The Resolution Foundation's Living Standards 2017 is an eye-opening look at the current state of the British experiment in allowing wealth inequality to expand without any check, to use a combination of austerity, the elimination of protection for tenants, reckless lending, offshore money-laundering and public subsidies for speculators to turn the human necessity of shelter into the nation's leading asset-class.
The result is that normal working people who bought property before hyperinflation in housing prices are now richer than they could have dreamed, and everyone else is much, much poorer. Meanwhile, the offshore investors -- including many criminals who are laundering their ill-gotten gains through the London property market -- are inflating the bubble to unheard-of size. Combine that with wage stagnation (which is really wage reduction, when your shelter bill is undergoing hyperinflation) and you have a recipe for wealth disparity that makes Dickens look like Karl Marx.
In a series of easy-to-understand charts, RF data show that income growth for workers is stagnating while housing costs are rising.
That double-whammy — housing costs and stagnant wages — are now the major source of inequality in Britain.
It is tough to understate how radically this has changed the country. In 1998, most people had a shot at owning their own home. Now a full half of the population — younger people, mostly — have almost no chance of buying property.
That has created two classes in Britain: property owners and people who are getting poorer. And, of course, the poor are largely paying rent to the rich.
Living Standards 2017: the past, present and possible future of UK incomes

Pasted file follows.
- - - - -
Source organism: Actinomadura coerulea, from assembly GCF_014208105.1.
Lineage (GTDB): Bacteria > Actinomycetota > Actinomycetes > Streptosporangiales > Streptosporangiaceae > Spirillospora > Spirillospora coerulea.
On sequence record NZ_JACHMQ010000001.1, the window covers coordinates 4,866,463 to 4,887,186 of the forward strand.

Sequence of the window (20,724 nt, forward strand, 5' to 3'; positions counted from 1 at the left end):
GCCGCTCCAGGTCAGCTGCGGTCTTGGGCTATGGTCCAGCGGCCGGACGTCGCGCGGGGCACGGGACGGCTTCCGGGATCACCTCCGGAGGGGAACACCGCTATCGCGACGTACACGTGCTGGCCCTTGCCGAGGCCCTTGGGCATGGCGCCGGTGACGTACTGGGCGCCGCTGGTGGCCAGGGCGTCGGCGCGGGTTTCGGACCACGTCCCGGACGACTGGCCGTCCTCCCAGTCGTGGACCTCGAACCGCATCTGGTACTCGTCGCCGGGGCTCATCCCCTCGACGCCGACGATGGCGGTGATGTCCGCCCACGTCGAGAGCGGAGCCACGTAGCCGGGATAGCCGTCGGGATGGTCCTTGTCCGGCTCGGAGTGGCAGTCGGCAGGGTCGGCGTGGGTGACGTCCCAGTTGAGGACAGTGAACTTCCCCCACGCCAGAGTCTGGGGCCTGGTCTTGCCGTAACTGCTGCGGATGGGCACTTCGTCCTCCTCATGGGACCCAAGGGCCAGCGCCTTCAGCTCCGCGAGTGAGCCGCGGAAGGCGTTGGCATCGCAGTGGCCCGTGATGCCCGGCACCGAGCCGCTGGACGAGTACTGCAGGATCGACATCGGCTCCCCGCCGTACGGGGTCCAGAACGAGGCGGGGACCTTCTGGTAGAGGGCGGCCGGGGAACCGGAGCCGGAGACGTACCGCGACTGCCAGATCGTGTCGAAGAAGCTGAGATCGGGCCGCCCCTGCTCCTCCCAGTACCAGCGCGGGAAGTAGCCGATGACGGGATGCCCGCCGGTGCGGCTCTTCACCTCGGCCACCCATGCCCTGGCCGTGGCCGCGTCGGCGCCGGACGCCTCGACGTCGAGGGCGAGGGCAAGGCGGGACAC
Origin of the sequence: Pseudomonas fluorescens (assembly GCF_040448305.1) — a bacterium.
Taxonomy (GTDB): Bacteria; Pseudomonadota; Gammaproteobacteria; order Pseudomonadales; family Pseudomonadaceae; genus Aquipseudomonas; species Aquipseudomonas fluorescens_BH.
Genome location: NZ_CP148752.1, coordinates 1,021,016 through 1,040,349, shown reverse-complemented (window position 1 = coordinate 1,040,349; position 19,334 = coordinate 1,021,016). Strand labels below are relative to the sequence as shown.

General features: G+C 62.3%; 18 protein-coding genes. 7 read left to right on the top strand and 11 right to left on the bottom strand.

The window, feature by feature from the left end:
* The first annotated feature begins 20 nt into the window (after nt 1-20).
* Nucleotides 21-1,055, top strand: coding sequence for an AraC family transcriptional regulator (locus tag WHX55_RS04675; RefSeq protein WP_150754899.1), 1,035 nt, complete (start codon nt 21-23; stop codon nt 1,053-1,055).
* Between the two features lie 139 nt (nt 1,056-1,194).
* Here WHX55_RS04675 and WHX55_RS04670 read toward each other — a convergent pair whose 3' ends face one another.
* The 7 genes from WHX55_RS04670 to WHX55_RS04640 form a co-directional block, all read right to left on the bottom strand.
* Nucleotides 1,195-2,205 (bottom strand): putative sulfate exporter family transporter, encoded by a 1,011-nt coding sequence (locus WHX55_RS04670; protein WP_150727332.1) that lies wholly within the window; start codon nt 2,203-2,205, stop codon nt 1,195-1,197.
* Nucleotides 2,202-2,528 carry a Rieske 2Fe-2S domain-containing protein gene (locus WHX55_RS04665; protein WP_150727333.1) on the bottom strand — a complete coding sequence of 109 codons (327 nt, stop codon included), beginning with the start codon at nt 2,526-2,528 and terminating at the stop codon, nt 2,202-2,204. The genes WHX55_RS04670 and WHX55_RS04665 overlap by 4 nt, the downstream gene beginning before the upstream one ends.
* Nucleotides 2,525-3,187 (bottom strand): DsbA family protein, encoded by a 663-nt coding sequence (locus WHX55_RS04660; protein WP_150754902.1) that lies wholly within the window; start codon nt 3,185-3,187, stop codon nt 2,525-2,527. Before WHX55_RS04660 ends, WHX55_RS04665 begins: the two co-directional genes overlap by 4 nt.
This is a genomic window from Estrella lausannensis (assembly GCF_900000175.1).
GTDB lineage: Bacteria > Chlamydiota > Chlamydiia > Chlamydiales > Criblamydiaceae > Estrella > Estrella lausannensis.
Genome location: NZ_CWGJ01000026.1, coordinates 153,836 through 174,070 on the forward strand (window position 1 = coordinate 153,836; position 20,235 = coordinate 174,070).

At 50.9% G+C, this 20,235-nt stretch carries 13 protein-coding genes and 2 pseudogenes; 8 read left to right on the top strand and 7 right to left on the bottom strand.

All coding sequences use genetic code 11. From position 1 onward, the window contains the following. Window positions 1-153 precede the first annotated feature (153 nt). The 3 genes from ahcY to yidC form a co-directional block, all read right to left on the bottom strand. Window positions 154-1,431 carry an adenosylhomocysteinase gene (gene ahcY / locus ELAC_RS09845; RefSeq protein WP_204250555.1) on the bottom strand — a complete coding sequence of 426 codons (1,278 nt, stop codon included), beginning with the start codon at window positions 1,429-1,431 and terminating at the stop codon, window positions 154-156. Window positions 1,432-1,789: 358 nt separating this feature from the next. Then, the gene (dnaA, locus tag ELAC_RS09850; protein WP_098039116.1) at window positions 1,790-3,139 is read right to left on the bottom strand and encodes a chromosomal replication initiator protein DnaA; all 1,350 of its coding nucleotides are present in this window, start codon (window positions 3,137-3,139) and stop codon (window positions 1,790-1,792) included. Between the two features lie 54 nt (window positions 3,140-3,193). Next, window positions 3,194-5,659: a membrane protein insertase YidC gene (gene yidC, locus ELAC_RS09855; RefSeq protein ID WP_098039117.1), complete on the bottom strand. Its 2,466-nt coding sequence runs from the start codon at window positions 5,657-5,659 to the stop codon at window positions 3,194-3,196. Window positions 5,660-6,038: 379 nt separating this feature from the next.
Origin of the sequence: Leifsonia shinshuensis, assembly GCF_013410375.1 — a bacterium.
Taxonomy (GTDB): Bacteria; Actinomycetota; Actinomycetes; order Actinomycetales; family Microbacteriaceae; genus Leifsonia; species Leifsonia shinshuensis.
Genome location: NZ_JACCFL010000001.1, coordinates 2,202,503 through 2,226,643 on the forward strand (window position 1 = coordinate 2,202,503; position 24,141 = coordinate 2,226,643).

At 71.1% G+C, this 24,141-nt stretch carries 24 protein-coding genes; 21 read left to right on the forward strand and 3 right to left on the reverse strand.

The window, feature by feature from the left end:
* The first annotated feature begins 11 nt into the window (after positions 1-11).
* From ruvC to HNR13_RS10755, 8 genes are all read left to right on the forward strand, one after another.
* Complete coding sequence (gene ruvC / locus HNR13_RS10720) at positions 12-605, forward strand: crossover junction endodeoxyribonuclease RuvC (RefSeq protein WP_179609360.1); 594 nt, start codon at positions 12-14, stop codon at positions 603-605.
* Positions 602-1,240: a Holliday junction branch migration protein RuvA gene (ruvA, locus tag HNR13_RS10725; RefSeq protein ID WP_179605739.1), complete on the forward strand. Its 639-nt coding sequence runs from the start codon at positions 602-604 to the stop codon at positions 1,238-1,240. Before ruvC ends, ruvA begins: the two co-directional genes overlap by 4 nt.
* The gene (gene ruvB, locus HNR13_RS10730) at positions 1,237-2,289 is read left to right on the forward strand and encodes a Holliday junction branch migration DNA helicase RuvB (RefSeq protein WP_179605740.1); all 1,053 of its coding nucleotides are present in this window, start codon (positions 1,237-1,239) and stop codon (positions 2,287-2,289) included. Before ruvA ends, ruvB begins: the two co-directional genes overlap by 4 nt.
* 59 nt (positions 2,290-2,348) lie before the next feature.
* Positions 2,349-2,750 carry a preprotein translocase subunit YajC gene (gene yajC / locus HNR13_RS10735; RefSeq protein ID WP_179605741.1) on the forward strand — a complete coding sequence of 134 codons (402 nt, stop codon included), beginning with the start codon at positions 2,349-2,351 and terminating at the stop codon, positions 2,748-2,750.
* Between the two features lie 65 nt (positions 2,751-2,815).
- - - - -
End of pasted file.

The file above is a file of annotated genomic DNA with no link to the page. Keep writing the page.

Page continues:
[Adam Corlett and Stephen Clarke/Resolution Foundation]
There are now two distinct classes in Britain: Those who own property and those who are getting poorer [Jim Edwards/Business Insider]
(via Marginal Revolution)
In 2013, the UK coalition government of David Cameron's Tories and the Libdems' Nick Clegg launched a "Help to Buy" scheme that gave incredibly cheap, taxpayer subsidised loans to first-time homebuyers, who got their money interest free for five years and thereafter had to repay it at 1.75% interest.
The United Kingdom’s security minister, Ben Wallace, really gets Lord Varys from Game of Thrones, you know? The Spider had it going on, man. He was hip and, also, with it. That imaginary man who had his love pump lopped off knew from HUMINT, apparently. From The Telegraph: Ben Wallace says there is “increasing scope” […]
It's been two years since the Grenfell tower block in north Kensington burned, killing at least 72 people: the blaze revealed deep corruption and indifference among Britain's richest people and the millionaire Conservative politicians who do their business in Parliament, from the fact that the highly flammable cladding responsible for the blaze was added so […]
Whether you’re an artist, designer or just organizing a photo album, photo editing software is a must. And software designers know it: Platforms like Photoshop and Lightroom have a ton of helpful features, but you’ll pay for them in spades. Luckily, there’s some competition in the photo editing arena. Right now, Skylum’s Luminar software is […]
Who needs a holiday sale? Sometimes there’s no better time than the thick of summer to find deals. We should know – we’ve found ten deep discounts on some must-have items. Whether you’re searching for CBD edibles, exercise gear, chargers or other tech, take a look. But don’t look long – these prices aren’t likely […]
Heading abroad? Even if it’s just a short trip, there’s a lot to prepare for. Travel can be incredibly rewarding, but it can tricky to navigate different cultures and lodging arrangements – and even trickier to do it cheaply. Before you go shopping for suitcases, here’s our pick for a good first investment: The Ultimate […]